As the first people attempting to fit a camera in the nest of the world's most powerful eagle, the BBC filmmakers knew they were likely to be attacked. But nothing could have prepared cameraman James Aldred for the defensive swoop by a 9kg female harpy eagle that left him nearly unconscious, ripped through his neck protection and knocked out his helmet's communication equipment.
The incident, which Aldred survived, was just one particularly dramatic moment in a year of unique footage of the rarely-seen eagle, which eat monkeys and can grow talons up to 13cm long. Shot in the remote Orinoco rainforest in Venezuela, the team filmed a pair of the elusive birds of prey and their chick as it grew into a juvenile.
The eagle's canopy-dwelling habits make it hard to find - the Planet Earth team gave up on it. Once wide-ranging across South America, the bird is now limited to a few strongholds including Venezuela, where the nest was at the fringe of logging operations.
Fergus Beeley, eagle expert and the documentary's producer, said: "I'm amazed by the harpy eagle. These are incredibly intelligent creatures. To kill monkeys, they have to be as intelligent as them, to outwit and ambush them. And it's indisputably the world's most powerful eagle. It has wrists and feet as big as mine."
The harpy, he said, was even stronger than other powerful eagles such as the crowned eagle of Africa and the Phillipines eagle. As well as taking small prey such as sloths and other birds, the species is known to kill red howler monkeys and even the young of the small brocket deer.
Beeley's documentary-makers had to wear protective clothing including helmets, stab-proof kevlar vests and elbow and wrist guards, while working at platforms 40-50m high in a humidity that left them "permanently sweating".
As well as the defensive attack on Aldred, the female harpy eagle hit one man in the kidneys and tore another's leather thigh protection. "Most birds of prey are frightened of people, but this one is not," said Beeley, whose team eventually fitted a nest-cam.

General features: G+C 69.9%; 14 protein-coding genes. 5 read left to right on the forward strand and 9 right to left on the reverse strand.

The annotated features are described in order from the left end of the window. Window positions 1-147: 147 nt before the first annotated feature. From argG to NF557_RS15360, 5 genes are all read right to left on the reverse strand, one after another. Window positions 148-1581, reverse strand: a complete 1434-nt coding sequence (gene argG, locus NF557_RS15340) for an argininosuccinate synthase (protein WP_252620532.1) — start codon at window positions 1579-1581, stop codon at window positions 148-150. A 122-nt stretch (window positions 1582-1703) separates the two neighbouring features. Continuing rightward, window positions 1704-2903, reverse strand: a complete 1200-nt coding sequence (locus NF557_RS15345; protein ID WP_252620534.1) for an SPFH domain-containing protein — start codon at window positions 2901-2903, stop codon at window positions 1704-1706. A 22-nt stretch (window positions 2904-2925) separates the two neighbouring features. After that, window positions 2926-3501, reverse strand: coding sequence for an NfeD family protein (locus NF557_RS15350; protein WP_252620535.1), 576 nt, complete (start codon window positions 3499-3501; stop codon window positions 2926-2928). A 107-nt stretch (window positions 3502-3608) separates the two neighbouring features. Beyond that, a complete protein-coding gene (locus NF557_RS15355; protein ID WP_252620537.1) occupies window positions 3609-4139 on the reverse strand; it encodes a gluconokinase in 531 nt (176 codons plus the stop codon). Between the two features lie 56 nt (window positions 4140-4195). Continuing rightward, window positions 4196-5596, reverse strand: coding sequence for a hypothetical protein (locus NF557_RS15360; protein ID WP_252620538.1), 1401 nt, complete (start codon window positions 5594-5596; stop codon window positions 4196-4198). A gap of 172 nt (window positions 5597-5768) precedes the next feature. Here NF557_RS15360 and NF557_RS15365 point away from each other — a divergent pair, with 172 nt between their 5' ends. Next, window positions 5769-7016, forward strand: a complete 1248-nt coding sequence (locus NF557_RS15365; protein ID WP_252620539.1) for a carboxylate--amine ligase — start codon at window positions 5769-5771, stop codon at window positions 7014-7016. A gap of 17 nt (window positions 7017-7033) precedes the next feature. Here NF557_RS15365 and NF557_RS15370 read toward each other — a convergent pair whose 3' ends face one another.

The comings and goings of the harpy eagles have also been recorded in a scientific paper that is currently being reviewed. The documentary, The Monkey-Eating Eagle of the Orinoco' , airs this Thursday at 8pm on BBC Two.
Biologist Aaron Pomerantz and wildlife photographer Jeff Cremer recently visited a rare harpy eagle nest in Tambopata, Peru.
Timing is everything in the Amazon rainforest. So when Jeff and I heard that there was a harpy eagle nest near the Refugio Amazonas jungle lodge, we knew that we had a narrow window of opportunity to see these rare birds caring for their young.
Why are harpy eagles so cool? For one, they are the largest eagle in the Americas and are considered the most powerful bird of prey in the entire world. With tarsal claws 5 inches long and a wingspan of up to six and a half feet, these beautiful and formidable predators make quick meals out of monkeys and sloths.
An adult harpy eagle brings back a howler monkey for breakfast. Image by Chris A. Johns
Harpy eagle nests are extremely rare and difficult to find. One researcher I spoke with in Peru described searching for harpy eagle nests like "searching for a needle in a haystack!" There are several reasons for their elusiveness:
- Harpy eagle nests are sparsely distributed throughout the vast rainforest
- The adults have slow reproductive rates, producing one chick every two to three years
- They tend to nest in massive trees, like the Brazil nut, making them difficult to spot from the ground
This last reason made things tricky. If we wanted to film this nest, we were going to need to be high up. So we grabbed our camera equipment, ropes and harnesses, then climbed up 100 feet into the canopy to observe this rare harpy eagle chick.
Harpy eagles are the most powerful raptors in the world. Here is a rare harpy eagle chick in Tambopata, Peru
Harpy eagle chick (Aaron Pomerantz)
The view from the canopy was pretty incredible. We could overlook the seemingly limitless green rainforest and were eye-level with the nest. Jeff's camera equipment came in handy -- although we were around 30 meters away from the nest, the 600mm and 800mm lenses caught some really sharp footage of the chick.
The harpy eagle chick is about 6 months old and looks strong and healthy. The adults have been visiting the nest less frequently and the chick is becoming more active, which indicates it may fledge soon.
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The adult harpy eagle shreds a freshly caught monkey for the chick (Aaron Pomerantz)
All in all, the journey was well worth it. Everyone was safe getting up and down from the canopy and the eagles were not disturbed. We feel very fortunate to have seen such an incredible animal in its natural environment and hope to see the chick return someday as a full grown adult with a wild mate of its own.
Check out more awesome images by wildlife photographer Jeff Cremer at www.PeruNature.com.
You can follow us on Twitter @AaronPomerantz and @JCremerPhoto.
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